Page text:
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Post Options Inside the Read & React Offense

Post Options Inside the Read & React Offense

[This video clip is taken from DVD #3 of our 5 DVD set, Read & React Clinics: Planning the R&R Practice.]

The Read & React Offense never asks a player to be unselfish just to be a good teammate. The reason to be unselfish in the Read & React is to get a scoring opportunity for yourself.

Think about it. If I pass, I must cut. And, therefore, I’m the first scoring option headed to the basket (as long as my teammate looks for me).

That philosophy works in the post as well.

When you have a player in the post, there are many screening opportunities, especially a post screening for cutters. I mean, the player is cutting to the basket anyway, it wouldn’t make sense to waste that screening chance.

So we’re asking the post to be unselfish by setting a screen. And, now, we’d like to reward that unselfishness with a scoring opportunity by shaping up in the wake of the cutter and demanding the ball. Be unselfish, get a scoring look. Sometimes, it’s as simple as that.

Side Note: If you have a post player who is in the post because you don’t want them touching the ball, please ignore this video completely. The Read & React is also great at allowing players to hide their weaknesses by letting them play to their strengths. If this is your situation, let that post player screen as much as possible and get rebounds. The only thing we ask is that they react correctly to dribble penetration.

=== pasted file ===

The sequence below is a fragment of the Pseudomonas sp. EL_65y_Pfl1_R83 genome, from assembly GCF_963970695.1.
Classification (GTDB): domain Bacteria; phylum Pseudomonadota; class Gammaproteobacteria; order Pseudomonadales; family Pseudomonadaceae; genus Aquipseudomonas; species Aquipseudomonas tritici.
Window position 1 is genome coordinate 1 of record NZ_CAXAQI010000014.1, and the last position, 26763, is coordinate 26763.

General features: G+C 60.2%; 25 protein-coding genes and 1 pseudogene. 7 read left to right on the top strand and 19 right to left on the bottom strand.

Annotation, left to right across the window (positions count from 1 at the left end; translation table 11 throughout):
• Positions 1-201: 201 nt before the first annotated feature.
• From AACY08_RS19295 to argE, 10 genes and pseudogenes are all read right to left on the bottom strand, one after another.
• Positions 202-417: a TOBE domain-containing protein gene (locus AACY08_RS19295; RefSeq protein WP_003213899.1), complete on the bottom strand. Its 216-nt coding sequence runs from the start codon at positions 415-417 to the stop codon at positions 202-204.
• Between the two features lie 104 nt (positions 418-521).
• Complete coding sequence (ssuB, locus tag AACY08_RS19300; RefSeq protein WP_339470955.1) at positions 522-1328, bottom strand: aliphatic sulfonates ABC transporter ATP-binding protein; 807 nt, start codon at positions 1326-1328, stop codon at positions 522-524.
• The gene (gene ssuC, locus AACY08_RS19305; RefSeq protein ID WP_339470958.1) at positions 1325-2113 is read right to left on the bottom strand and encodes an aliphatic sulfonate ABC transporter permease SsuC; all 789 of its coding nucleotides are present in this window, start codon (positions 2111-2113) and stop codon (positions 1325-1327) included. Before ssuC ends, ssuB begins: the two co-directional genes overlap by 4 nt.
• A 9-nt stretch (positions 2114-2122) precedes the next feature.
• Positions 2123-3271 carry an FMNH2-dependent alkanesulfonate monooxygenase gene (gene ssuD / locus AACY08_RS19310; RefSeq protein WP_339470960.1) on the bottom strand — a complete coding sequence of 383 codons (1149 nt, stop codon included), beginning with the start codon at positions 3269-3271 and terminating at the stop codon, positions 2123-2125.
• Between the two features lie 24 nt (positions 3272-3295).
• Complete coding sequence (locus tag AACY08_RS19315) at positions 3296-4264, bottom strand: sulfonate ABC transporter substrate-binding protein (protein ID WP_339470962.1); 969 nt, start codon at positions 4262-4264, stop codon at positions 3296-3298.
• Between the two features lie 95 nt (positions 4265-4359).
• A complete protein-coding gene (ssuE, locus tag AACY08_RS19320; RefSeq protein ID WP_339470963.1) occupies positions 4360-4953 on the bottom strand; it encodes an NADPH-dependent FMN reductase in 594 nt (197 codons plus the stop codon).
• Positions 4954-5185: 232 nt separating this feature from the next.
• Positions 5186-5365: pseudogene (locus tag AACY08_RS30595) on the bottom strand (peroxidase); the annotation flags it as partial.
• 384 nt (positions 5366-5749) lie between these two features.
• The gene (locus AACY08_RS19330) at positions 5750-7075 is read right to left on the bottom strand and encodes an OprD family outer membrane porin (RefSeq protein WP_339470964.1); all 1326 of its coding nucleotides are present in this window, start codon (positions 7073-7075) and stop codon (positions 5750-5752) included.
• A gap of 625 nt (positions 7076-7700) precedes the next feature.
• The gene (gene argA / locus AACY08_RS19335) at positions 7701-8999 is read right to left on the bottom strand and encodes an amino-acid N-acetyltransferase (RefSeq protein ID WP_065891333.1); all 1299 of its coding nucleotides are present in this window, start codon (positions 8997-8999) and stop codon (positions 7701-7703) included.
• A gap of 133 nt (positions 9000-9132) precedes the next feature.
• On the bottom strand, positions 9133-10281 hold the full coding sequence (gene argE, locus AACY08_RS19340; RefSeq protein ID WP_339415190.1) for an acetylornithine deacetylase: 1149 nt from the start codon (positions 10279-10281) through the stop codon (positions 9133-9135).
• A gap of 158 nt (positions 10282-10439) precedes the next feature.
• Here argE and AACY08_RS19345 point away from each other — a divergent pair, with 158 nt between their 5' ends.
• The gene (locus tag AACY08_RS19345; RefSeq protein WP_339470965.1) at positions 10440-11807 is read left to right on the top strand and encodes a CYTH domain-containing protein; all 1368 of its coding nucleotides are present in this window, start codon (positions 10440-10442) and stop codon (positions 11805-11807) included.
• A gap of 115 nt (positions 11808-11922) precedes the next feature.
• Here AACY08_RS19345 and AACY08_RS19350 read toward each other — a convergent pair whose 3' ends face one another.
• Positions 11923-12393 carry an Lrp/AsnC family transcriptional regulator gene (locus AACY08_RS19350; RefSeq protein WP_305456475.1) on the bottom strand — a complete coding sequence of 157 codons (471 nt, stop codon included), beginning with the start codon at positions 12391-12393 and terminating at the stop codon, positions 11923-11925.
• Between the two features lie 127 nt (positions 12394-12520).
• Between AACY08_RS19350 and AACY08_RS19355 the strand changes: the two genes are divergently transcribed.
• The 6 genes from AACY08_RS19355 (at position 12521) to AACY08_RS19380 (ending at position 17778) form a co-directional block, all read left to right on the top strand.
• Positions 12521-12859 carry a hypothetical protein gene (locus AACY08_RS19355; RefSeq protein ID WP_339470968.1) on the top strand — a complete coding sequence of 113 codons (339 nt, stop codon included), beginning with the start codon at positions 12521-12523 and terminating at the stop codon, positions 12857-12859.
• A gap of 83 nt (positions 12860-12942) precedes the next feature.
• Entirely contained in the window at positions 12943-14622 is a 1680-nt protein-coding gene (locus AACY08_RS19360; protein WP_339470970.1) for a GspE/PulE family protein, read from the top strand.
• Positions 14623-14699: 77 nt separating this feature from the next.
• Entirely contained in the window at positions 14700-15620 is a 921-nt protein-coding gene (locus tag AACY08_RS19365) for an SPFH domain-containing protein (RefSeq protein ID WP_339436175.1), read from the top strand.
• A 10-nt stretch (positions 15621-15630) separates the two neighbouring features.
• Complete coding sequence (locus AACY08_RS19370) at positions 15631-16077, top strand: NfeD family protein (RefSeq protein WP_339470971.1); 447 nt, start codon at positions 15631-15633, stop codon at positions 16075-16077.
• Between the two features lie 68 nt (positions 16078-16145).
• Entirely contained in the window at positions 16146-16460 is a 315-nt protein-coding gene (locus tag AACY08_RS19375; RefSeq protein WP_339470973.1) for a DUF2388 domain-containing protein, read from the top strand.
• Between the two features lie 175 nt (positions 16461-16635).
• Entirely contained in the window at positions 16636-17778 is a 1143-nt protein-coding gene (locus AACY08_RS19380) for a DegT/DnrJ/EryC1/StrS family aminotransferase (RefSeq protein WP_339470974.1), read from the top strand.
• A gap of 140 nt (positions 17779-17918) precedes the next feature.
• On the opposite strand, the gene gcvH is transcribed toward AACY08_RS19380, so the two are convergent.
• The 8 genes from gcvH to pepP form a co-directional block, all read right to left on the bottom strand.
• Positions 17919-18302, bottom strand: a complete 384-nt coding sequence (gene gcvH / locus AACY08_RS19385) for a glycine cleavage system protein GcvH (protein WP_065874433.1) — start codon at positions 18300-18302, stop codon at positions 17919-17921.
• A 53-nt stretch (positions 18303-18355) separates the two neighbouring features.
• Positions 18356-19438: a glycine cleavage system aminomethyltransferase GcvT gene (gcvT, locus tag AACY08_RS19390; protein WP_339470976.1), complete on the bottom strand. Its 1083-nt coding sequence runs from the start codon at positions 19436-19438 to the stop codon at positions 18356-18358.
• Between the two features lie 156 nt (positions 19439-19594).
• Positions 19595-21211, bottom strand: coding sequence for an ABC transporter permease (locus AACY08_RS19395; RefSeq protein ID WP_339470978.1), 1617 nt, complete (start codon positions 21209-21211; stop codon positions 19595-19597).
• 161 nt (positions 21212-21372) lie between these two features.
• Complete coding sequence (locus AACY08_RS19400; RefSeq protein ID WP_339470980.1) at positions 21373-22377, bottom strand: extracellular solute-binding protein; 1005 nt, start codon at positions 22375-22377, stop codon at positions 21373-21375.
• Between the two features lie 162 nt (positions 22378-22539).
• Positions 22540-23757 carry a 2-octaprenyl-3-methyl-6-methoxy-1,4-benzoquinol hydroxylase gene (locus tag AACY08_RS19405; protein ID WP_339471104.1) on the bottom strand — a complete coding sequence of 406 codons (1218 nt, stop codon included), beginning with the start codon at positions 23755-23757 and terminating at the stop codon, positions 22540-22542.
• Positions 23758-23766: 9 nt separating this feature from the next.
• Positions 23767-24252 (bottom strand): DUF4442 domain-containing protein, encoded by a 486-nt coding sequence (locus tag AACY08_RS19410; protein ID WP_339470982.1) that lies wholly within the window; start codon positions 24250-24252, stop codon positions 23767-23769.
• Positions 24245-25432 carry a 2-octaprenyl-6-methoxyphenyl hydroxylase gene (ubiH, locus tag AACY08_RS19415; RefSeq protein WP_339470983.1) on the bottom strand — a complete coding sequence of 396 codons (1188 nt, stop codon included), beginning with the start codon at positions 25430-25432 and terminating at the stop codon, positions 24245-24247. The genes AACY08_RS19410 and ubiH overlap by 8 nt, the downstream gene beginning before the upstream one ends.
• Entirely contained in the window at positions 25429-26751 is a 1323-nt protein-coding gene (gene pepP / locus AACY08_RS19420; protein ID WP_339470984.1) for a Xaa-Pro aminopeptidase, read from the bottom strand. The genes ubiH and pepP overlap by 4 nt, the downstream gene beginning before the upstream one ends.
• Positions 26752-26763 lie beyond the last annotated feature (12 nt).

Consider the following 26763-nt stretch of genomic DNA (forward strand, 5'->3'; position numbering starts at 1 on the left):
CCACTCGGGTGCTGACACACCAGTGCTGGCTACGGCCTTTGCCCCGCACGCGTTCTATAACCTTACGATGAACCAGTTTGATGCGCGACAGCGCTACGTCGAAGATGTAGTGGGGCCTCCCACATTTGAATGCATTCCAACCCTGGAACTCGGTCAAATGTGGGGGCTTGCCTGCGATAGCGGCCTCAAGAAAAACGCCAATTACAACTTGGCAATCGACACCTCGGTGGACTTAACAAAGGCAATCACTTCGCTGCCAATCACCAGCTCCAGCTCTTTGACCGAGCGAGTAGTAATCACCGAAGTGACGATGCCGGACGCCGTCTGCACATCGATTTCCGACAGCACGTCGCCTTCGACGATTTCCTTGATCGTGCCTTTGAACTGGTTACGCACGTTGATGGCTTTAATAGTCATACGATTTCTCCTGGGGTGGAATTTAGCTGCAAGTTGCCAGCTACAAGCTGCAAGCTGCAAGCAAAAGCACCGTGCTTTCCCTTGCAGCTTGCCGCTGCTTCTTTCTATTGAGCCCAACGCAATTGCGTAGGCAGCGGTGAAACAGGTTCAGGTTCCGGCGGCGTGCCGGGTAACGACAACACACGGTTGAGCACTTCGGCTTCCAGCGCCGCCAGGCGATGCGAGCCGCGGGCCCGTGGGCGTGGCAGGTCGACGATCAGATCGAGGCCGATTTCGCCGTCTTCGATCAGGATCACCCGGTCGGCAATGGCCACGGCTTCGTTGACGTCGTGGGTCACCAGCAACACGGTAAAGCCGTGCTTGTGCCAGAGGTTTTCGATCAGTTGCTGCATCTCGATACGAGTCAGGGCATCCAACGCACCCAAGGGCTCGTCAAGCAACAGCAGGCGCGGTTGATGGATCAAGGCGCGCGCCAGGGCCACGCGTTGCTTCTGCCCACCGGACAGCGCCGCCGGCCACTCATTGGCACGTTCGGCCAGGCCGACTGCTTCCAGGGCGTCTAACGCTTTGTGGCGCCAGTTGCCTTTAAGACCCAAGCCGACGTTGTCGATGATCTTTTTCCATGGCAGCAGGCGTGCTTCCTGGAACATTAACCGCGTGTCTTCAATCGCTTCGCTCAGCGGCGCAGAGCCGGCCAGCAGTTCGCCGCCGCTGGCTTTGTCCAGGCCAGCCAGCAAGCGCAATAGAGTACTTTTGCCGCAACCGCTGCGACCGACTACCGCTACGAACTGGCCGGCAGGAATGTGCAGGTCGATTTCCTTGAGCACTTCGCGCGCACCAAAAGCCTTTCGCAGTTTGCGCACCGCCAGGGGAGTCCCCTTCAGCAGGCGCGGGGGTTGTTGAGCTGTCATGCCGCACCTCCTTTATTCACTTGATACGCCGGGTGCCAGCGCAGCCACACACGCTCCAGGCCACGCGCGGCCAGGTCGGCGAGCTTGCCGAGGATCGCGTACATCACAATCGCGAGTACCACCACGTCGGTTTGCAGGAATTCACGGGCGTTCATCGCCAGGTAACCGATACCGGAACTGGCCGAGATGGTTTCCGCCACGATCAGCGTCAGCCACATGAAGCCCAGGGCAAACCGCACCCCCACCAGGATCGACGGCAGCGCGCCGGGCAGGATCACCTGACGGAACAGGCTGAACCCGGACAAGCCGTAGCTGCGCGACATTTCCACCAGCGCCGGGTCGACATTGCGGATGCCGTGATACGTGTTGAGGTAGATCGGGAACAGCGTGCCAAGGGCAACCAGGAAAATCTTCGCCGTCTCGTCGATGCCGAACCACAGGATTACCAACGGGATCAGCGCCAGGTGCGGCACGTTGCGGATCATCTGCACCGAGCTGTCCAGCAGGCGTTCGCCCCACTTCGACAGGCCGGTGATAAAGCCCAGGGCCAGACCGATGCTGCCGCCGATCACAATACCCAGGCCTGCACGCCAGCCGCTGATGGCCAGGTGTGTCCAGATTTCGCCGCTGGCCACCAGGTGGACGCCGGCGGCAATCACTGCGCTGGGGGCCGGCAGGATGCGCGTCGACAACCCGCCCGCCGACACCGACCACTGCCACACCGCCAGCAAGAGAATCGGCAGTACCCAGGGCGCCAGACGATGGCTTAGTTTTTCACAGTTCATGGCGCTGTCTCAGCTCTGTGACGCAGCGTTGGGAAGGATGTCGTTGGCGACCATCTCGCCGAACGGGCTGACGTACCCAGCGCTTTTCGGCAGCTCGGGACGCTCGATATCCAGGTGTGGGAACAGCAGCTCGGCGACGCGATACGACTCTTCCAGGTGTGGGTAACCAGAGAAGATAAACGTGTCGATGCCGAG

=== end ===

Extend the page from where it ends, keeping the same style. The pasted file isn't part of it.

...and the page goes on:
In the video below you’ll see this put into a simple drill. This is basic post stuff – any player at any level can learn to set a screen and shape up.

A point I don’t want you to miss came up towards the end of that video. On a post feed, the passer must make one of four cuts: Laker Cut High, Laker Cut Low, X-Cut, or Relocate (depending on how many layers you’ve put in). Sometimes, it’s best to let the post defender determine which cut to make. Sometimes, it’s best to let the passer’s defender determine which cut to make.

Who the post player is, though, can also influence the decision. And, that’s Rick Torbett’s point here.

If you have a great back to the basket post player, you may want your post feeders making X-Cuts. That will give that great post player plenty of time to make a move. And, if the move fails or she gets stuck, she’s got a cutter coming to offer another option and players filling up in relief positions.

If you have a great passing post player, however, you may want your post feeders making Laker Cuts so that the pass is the first option.

That’s where we get into how to operate the Read & React and really, a lot of that is up to you the coach, your basketball philosophy, and the horses you have in the stable.

For more tips about posts, check out these… umm… posts:

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